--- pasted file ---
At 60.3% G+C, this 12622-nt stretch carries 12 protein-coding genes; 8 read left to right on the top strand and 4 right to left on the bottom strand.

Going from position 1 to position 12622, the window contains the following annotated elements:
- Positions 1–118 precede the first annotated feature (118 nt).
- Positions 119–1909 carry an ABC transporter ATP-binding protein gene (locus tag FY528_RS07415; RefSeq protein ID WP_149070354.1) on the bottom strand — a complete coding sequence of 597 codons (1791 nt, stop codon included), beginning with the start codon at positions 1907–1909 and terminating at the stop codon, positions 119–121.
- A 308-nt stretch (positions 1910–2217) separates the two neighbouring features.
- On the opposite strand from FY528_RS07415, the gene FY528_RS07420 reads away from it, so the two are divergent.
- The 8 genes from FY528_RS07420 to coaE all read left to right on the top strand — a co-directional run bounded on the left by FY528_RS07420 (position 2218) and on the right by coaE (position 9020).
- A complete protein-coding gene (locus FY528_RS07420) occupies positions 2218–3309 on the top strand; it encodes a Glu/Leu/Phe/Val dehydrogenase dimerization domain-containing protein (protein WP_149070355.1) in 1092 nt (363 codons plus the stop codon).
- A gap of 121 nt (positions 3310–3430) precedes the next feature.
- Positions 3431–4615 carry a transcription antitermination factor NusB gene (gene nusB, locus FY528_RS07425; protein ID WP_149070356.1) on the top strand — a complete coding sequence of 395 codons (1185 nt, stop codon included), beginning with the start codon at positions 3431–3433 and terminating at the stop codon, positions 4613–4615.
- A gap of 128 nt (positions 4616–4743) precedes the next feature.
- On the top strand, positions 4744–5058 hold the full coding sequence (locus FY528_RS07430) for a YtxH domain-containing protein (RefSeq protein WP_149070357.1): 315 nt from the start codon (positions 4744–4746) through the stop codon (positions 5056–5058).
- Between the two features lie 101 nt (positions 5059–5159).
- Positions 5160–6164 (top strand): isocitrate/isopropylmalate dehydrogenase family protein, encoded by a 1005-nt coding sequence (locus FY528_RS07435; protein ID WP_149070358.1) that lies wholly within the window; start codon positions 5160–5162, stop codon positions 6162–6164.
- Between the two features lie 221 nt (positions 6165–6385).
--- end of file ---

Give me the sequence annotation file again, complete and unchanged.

At 60.3% G+C, this 12622-nt stretch carries 12 protein-coding genes; 8 read left to right on the top strand and 4 right to left on the bottom strand.

Going from position 1 to position 12622, the window contains the following annotated elements:
- Positions 1–118 precede the first annotated feature (118 nt).
- Positions 119–1909 carry an ABC transporter ATP-binding protein gene (locus tag FY528_RS07415; RefSeq protein ID WP_149070354.1) on the bottom strand — a complete coding sequence of 597 codons (1791 nt, stop codon included), beginning with the start codon at positions 1907–1909 and terminating at the stop codon, positions 119–121.
- A 308-nt stretch (positions 1910–2217) separates the two neighbouring features.
- On the opposite strand from FY528_RS07415, the gene FY528_RS07420 reads away from it, so the two are divergent.
- The 8 genes from FY528_RS07420 to coaE all read left to right on the top strand — a co-directional run bounded on the left by FY528_RS07420 (position 2218) and on the right by coaE (position 9020).
- A complete protein-coding gene (locus FY528_RS07420) occupies positions 2218–3309 on the top strand; it encodes a Glu/Leu/Phe/Val dehydrogenase dimerization domain-containing protein (protein WP_149070355.1) in 1092 nt (363 codons plus the stop codon).
- A gap of 121 nt (positions 3310–3430) precedes the next feature.
- Positions 3431–4615 carry a transcription antitermination factor NusB gene (gene nusB, locus FY528_RS07425; protein ID WP_149070356.1) on the top strand — a complete coding sequence of 395 codons (1185 nt, stop codon included), beginning with the start codon at positions 3431–3433 and terminating at the stop codon, positions 4613–4615.
- A gap of 128 nt (positions 4616–4743) precedes the next feature.
- On the top strand, positions 4744–5058 hold the full coding sequence (locus FY528_RS07430) for a YtxH domain-containing protein (RefSeq protein WP_149070357.1): 315 nt from the start codon (positions 4744–4746) through the stop codon (positions 5056–5058).
- Between the two features lie 101 nt (positions 5059–5159).
- Positions 5160–6164 (top strand): isocitrate/isopropylmalate dehydrogenase family protein, encoded by a 1005-nt coding sequence (locus FY528_RS07435; protein ID WP_149070358.1) that lies wholly within the window; start codon positions 5160–5162, stop codon positions 6162–6164.
- Between the two features lie 221 nt (positions 6165–6385).